Oil has found support at the top of a long-term price channel and is now ready to push ahead.
The first resistance at the $93 level is the line in the sand ahead of $100.
Weekly Oil Chart
Crude oil has seen a typical breakout and pullback action with the price channel. Oil found support at the low $80 price level and will now look to move higher.
According to Goldman Sachs, crude oil prices may soar to $115 a barrel by April next year.
"You have a relatively tight supply situation going into 2023 that we think will create significant upside," Jeff Currie told CNBC.
Currie flagged a US halt to releasing supply from the Strategic Petroleum Reserve, the upcoming European Union ban on Russian crude in December, and the lack of drilling leading to a low level of US shale production. According to the central bank, all of those spur crude oil rallies.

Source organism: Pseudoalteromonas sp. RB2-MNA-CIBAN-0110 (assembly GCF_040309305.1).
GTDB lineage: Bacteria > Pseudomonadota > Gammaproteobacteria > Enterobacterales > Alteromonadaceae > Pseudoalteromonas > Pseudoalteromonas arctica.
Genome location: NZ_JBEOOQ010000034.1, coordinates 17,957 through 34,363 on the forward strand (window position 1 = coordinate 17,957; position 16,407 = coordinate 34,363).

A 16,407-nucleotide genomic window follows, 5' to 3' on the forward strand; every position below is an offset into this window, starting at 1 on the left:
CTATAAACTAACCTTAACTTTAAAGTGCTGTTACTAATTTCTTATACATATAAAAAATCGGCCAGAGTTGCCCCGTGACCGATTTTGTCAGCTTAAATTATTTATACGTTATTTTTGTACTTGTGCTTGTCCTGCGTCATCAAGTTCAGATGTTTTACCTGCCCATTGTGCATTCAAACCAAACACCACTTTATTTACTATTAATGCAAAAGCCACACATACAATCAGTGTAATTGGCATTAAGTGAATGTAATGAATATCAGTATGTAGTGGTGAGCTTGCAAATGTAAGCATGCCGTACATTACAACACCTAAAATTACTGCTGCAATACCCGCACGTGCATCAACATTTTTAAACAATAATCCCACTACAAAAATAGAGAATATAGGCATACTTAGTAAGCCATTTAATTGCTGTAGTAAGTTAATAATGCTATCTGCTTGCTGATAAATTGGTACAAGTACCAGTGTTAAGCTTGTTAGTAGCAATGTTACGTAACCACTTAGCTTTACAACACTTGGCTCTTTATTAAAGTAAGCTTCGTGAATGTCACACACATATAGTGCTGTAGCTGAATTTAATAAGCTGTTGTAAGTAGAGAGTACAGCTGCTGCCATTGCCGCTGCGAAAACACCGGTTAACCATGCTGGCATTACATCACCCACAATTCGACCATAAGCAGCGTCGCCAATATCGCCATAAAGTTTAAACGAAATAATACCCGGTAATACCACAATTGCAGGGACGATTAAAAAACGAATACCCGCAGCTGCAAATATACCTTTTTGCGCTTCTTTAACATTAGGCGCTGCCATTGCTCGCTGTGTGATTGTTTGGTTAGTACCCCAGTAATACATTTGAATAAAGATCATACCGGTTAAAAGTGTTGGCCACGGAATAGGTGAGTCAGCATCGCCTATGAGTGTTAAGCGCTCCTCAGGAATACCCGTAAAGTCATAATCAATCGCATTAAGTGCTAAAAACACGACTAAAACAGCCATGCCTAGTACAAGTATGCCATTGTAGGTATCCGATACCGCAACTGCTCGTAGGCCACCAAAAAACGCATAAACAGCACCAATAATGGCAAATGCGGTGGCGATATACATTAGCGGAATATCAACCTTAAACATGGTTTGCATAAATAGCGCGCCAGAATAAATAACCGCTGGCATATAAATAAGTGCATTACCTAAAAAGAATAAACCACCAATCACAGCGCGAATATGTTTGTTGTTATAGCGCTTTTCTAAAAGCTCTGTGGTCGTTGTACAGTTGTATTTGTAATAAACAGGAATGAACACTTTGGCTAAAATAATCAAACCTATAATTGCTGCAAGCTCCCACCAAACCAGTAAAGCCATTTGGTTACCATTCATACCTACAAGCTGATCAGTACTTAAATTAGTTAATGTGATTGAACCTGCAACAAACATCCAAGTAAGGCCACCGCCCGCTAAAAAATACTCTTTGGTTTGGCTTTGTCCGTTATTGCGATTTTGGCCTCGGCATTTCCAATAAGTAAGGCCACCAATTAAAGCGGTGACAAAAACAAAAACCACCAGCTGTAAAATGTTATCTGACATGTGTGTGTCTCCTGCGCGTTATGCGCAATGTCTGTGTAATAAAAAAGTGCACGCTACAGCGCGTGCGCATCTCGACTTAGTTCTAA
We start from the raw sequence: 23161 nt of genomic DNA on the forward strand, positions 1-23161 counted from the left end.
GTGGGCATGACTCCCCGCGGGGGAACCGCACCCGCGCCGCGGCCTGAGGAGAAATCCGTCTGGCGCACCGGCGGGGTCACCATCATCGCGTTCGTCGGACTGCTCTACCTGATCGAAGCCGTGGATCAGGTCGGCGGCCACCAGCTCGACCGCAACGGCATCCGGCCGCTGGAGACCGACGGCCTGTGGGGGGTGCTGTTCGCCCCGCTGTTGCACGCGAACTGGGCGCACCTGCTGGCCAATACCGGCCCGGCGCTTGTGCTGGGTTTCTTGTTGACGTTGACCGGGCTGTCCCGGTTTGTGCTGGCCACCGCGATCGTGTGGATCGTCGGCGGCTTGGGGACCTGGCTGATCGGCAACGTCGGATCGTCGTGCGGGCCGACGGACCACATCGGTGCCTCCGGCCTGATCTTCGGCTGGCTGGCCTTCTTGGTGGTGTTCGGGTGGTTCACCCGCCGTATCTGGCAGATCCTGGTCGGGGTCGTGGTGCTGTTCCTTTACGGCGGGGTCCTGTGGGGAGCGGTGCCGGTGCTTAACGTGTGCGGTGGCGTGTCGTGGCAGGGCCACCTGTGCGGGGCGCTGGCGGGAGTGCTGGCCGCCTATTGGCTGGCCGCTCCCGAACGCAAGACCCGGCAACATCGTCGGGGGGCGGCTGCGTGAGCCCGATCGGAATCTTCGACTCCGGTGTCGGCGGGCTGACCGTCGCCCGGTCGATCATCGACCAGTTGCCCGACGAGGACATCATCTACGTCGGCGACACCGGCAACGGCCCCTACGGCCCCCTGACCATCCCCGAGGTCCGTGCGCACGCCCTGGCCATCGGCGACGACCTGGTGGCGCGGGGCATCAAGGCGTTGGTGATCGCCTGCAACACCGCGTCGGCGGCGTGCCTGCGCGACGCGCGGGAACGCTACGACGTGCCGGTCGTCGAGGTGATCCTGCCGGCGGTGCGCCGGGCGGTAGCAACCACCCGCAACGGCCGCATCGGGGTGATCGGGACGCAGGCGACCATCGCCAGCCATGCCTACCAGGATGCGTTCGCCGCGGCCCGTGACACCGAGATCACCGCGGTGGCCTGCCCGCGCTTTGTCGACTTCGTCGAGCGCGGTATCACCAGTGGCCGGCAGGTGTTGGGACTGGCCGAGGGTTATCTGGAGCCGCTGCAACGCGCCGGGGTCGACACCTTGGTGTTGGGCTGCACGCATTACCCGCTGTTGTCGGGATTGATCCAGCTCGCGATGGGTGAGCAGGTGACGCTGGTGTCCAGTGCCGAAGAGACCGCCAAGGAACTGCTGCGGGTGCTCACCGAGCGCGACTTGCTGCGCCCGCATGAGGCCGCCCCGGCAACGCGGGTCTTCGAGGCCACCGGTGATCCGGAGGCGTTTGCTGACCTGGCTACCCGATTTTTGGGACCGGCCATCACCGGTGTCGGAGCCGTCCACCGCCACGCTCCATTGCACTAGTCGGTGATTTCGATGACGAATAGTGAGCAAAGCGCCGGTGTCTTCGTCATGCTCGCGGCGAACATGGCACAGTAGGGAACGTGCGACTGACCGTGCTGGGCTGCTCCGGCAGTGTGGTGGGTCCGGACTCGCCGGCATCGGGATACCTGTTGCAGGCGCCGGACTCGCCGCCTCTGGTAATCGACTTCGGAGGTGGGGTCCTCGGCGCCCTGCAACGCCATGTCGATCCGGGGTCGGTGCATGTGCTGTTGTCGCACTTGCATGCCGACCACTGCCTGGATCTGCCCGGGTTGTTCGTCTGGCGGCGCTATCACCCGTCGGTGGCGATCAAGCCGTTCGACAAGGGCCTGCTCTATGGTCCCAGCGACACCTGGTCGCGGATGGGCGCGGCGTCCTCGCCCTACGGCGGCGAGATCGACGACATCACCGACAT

"Our target for oil is $115 a barrel in the first quarter, but there's upside risk on that," Currie said.
Currie also said that production cuts had left OPEC+ with some "optionality" that could help to increase supply if there was an unexpected rebound in the global economy by April.
"The motivation for the OPEC production cut was concerns about a recession. Let me remind you that 90% of the CEOs in America tend to agree with them. "It's not our base-case forecast, and they're left with the option to increase production," Currie said.
The Brent and WTI benchmark oil prices ended higher in October. Shortly after the first monthly gains since May, OPEC said they would cut output by 2 million barrels per day (BPD).
Oil prices would also be driven by Wednesday's Federal Reserve interest rate meeting. Investors expect the central bank to hike rates by another 75 bps, but signal a slowing of their aggressive rate hikes.
The previous high for oil prices in June was at the $120 level, which will be the marker for a higher move over the next few months.